By the time of the BRANDENBURG-class, Germany was a newcomer to the small splendid battleship designing nations. As a relatively young nation with naval ambitions it was clear that something unusual would appear from the design boards.
For a number of reasons the BRANDENBURGs are innovative but the armament certainly is not a big factor in those considerations as outlined below.
[+]1895 there was no armour piercing shell aviable to defeat face hardened armour in an intact condition, provided with a filler insensible enough to survive heavy impact shock and a fuze reliable enough to allow in depth penetration before exploding. Technology level in this time included nose hardened APshot or-shell (the latter with black powder filler).
[+]1895 there was no centralised firecontroll aviable, no continous aim, no telescopic sights, no rangetaking at all, except MK I eyeball. This precludes very long range encounters. All period encounters until the russo-japanese war were point blanc range engagements from the gunnery perspective. Gunlayers were obligated to aim in the roll to either hit the upper works or the waterline and fired on gun-range, not target-range.
[+] In the 1890´s Compound and Nickel steel armour gave way to the very first face hardened armour, either Harvey or KC, which was able to reliably shatter all period shells (soft capped APC didn´t appeared before 1902 and capped, delay action APC weren´t introduced before 1912). This casts even holing of armour in severe doubt.
These two limitations and the adotpion of face hardened armour drastically reduce the tactical usefulness of major calibre guns in this period at normal figting range. Their exploitation was furtherly hindered by smokey burning propellent, which made necessary to clean the barrels between firings in intervals and in doing so hindered firing rate of all guns. Major calibre guns were housed in Coles/Ericcson turrets or open mounts with very few true turrets existing at the time of the BRANDENBURG.
On the other hand, this timeframe saw the introduction of Quick firing Batteries, smaller calibres 6in down to 3in, able to achieve very high firing rates. Instead of the one shot in two minutes these guns could fire twice a minute and later with smokeless powder and better handling practices these firing times furthely reduced to one shot in 40 sec. for major calibre guns and 4-6 rounds per minute for 6in QF. It also saw the introduction of high capacity shells in most navies, which lagged a penetration ability but on the other hand were able to wreck any unarmoured structures around.
Thus, in this timeframe, the BRANDENBURG may seem to represent a forward looking battleship design, but one not really fitting the periods greatest threads.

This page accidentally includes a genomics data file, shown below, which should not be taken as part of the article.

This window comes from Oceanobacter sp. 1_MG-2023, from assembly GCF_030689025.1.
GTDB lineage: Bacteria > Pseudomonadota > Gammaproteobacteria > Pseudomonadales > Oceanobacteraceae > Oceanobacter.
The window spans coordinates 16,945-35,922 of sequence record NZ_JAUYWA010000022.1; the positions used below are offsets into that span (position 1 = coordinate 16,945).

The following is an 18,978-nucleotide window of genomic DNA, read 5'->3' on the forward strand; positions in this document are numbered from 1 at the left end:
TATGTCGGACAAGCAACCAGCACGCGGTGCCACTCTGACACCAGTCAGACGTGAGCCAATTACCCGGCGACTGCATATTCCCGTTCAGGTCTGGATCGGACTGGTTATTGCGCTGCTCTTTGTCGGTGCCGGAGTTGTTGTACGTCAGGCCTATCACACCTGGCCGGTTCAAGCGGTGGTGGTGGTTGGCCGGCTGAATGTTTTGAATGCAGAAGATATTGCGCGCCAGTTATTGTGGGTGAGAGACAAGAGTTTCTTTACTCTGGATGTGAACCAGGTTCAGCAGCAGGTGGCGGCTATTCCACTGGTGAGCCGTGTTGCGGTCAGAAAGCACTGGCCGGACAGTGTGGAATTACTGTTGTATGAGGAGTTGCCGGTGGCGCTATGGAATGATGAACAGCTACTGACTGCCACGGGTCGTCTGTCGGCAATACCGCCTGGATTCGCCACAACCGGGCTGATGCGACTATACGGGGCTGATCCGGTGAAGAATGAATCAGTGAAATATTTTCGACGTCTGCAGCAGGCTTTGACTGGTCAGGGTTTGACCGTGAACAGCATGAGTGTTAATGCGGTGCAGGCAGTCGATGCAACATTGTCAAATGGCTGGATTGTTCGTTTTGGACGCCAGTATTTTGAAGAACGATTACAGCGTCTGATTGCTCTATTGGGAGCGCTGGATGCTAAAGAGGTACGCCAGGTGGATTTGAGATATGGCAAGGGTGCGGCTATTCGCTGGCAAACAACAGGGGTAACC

This danger was not major calibre fire but rapid fire of medium batteries with HE-shell, degrading the ship´s superstructure, causing a large toll of deaths and injured aboard. It was firing practice to close the range as much as feasable (1,500 to 3,000 yard, rarely more), continue on parallel courses and fire HE shells until the targeted ship is disabled, abandoned, set ablazed with fires out of controll or driven ashore. Then with a few well aimed AP-shots on the waterline with major calibre AP additional flooding was caused on one side of the ship to hasten it´s sinking. This combat doctrine can be traced down in the sino-japanese naval battles, the hispano-american naval battles and even the russo-japanese ones, even though the latter also saw the attempt to create some long range actions.
SMS BRANDENBURG and SMS WÖRTH both had relatively thick compound armour at the waterline but no armour as citadell protection, thus these ships were very sensible to HE fire even from the smallest calibres. They may have had face hardened armour on the turrets of the Gruson type similar to the armour employed in german land fortres turrets. While the latter two ships of this class were the first ships to have Krupp cementated armour for the belt and barbette, still no upper side belt was provided for them. The main guns were housed in innovative turrets but required end-on-loading (all-round loading was still in the future for all navies) and had a relatively long firing cycle. I don´t think the difference in calibre length has anything to do with different ballistics for period engagements and spotting or salvo rules were simply non-existent in this period.
The Majestics on the other hand had a thinner main belt, but equally made with face hardened armour (HARVEY), which would be suitable to defeat period AP shells from ca. 3000 yard figthing range and additionally they had a 6in upper side belt which would be effective in stopping smaller calibre HE destroying the upper hull. They didn´t had true turrets but fielded a useful medium battery firing HE-shell, which the BRANDENBURG lacked.
The RMA learned from this experience and the succeeding KASIER FRIEDRICH III class was basically the opposite of the BRANDENBURG. After analysing period naval actions, QF fire was considered of utmost priority. The KAISER class fielded 18 (!) 5.91in QF guns firing a proper HE shell and even the main guns were modified to adopt the QF-principle (the largest guns to use QF principles at this time).